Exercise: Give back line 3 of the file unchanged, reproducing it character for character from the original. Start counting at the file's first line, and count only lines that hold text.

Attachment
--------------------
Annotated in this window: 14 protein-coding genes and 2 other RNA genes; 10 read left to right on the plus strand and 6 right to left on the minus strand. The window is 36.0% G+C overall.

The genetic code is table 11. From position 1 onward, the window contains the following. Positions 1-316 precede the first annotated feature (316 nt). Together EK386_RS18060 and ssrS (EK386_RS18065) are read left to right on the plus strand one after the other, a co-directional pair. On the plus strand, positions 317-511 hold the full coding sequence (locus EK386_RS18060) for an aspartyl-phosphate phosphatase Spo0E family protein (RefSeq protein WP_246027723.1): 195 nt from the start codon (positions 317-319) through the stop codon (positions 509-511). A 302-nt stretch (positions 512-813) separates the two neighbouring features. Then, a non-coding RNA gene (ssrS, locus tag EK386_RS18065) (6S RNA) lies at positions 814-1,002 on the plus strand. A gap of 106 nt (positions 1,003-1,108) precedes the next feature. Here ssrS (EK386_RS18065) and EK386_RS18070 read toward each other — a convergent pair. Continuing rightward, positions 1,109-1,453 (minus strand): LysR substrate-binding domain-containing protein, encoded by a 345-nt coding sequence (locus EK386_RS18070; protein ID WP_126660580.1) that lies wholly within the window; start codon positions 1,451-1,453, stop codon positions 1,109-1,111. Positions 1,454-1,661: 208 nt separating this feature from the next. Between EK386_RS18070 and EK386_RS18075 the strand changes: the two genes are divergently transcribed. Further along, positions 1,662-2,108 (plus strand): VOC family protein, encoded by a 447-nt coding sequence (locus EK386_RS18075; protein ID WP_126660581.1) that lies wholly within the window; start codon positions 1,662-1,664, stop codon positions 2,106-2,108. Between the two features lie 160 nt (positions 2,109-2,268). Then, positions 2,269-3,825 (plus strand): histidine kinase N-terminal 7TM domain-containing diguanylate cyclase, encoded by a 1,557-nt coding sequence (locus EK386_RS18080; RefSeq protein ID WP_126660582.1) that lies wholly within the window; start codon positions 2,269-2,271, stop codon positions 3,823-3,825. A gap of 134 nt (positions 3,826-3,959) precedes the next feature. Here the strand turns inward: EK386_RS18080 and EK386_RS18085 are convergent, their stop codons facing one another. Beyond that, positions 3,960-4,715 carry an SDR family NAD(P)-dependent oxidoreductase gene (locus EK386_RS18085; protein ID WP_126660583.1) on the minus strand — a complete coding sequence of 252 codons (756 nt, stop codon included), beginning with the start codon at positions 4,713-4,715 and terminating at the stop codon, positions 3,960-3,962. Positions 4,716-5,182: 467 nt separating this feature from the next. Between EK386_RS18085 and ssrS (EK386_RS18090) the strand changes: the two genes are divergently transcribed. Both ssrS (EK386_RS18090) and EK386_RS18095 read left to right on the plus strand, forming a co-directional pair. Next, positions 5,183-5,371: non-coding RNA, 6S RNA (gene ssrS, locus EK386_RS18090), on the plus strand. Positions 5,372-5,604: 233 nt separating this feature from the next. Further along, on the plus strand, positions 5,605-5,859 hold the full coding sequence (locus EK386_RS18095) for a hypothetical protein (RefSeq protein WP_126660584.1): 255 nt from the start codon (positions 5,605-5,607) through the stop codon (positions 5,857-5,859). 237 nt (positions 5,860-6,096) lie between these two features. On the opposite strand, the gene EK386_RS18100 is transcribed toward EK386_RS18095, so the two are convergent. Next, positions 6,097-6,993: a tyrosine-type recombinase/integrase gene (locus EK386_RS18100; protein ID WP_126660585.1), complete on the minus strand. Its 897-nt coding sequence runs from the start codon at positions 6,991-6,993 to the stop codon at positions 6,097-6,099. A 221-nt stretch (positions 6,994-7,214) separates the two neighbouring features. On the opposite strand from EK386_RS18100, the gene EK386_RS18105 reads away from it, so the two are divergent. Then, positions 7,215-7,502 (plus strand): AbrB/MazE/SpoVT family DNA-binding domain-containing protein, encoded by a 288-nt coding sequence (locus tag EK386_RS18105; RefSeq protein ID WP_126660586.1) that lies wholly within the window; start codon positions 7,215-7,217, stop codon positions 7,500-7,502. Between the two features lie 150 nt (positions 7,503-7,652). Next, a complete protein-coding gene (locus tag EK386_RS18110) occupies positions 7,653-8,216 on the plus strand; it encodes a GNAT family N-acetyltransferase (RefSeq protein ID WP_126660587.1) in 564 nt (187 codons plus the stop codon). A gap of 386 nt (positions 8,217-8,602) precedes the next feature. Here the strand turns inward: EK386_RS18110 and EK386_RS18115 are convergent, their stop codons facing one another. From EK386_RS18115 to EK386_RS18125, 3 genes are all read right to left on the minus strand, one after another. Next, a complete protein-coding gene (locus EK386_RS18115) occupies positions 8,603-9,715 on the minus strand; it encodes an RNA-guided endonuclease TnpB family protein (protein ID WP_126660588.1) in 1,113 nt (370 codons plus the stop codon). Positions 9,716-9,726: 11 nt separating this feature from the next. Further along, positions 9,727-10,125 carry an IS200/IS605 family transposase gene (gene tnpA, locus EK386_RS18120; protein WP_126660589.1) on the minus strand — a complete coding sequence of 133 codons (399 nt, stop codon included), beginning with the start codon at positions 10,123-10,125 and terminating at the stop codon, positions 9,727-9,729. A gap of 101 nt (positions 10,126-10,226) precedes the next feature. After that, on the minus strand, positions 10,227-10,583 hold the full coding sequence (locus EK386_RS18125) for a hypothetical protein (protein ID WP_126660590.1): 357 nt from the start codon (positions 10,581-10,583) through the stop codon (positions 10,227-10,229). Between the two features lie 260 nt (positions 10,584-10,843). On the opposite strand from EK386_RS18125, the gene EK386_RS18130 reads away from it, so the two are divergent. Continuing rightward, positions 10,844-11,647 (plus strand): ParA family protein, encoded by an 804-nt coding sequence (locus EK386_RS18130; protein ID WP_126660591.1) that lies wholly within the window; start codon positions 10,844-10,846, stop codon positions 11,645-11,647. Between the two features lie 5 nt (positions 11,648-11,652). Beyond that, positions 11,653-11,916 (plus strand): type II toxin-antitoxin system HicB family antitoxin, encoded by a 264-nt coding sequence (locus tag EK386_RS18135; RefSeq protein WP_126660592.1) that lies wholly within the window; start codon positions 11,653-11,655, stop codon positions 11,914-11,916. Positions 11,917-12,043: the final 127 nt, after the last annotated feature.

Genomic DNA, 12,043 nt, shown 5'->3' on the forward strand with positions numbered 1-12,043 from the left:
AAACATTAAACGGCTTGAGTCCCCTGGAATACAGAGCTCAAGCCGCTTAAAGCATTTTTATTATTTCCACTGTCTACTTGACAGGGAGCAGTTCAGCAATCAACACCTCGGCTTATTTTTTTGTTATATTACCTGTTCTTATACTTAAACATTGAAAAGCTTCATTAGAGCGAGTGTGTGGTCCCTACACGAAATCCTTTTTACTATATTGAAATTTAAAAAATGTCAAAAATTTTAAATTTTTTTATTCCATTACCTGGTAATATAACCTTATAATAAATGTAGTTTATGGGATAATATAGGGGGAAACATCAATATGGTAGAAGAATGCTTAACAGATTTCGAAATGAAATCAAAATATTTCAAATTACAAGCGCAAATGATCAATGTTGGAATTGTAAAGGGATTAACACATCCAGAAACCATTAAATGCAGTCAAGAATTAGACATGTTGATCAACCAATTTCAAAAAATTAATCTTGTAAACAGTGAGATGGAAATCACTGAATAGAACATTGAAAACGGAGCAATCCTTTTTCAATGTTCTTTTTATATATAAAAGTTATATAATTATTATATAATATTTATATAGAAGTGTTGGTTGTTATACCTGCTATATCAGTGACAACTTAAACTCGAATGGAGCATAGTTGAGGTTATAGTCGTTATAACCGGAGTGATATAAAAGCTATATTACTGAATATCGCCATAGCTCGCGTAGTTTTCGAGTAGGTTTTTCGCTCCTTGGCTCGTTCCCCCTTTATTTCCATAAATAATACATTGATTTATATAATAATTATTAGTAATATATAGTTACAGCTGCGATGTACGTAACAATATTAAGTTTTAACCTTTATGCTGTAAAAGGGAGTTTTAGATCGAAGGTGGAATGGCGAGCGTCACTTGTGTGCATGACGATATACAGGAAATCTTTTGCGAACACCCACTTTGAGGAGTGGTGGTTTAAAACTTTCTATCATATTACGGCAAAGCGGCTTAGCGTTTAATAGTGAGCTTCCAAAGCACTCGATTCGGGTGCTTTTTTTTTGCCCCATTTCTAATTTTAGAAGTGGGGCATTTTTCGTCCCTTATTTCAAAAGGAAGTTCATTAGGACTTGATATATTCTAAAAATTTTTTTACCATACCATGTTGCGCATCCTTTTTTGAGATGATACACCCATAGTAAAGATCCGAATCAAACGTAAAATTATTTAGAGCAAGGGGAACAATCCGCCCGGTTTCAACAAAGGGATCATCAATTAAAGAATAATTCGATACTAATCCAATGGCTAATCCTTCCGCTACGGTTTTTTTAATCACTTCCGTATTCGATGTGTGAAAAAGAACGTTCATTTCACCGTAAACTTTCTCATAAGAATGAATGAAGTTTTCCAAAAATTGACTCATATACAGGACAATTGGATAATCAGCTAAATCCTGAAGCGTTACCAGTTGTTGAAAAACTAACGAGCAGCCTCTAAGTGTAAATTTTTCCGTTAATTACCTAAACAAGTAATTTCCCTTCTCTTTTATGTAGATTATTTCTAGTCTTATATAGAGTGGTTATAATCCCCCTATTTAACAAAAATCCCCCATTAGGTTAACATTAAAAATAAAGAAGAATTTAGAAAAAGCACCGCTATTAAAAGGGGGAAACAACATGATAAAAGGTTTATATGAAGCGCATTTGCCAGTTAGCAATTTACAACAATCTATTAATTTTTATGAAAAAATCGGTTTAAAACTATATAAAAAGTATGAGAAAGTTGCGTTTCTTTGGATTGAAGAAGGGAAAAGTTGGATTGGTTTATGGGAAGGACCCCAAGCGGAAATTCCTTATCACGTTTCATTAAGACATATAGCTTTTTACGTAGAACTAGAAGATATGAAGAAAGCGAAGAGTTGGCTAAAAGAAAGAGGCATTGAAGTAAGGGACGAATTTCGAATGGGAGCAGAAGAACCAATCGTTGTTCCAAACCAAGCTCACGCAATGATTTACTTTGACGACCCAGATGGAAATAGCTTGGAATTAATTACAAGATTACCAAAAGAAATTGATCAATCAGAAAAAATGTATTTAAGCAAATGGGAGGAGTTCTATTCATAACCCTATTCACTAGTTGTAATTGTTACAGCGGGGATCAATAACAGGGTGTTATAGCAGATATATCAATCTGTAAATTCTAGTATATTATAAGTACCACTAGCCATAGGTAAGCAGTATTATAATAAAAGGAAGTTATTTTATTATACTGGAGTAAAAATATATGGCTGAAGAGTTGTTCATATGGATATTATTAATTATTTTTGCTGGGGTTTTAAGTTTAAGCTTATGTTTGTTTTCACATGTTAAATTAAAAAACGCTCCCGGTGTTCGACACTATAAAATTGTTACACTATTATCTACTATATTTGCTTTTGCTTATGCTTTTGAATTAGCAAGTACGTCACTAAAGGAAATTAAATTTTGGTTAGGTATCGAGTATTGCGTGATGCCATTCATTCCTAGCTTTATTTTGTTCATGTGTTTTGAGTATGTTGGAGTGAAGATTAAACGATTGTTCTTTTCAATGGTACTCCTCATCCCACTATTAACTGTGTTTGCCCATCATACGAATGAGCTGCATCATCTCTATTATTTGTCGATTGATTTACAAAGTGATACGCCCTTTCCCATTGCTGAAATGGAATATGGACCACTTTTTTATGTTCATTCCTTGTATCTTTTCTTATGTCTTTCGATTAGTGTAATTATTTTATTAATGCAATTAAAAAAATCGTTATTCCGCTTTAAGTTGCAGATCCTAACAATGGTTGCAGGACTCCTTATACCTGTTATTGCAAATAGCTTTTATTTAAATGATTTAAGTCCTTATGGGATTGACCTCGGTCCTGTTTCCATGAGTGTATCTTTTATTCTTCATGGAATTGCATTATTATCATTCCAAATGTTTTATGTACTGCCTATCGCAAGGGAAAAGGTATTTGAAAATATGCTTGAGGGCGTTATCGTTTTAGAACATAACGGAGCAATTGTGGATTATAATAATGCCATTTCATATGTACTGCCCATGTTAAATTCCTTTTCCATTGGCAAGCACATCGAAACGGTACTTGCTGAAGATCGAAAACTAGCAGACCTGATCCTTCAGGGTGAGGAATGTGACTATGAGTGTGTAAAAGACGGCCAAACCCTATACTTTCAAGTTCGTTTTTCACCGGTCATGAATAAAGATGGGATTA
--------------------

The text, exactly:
Genomic DNA, 12,043 nt, shown 5'->3' on the forward strand with positions numbered 1-12,043 from the left: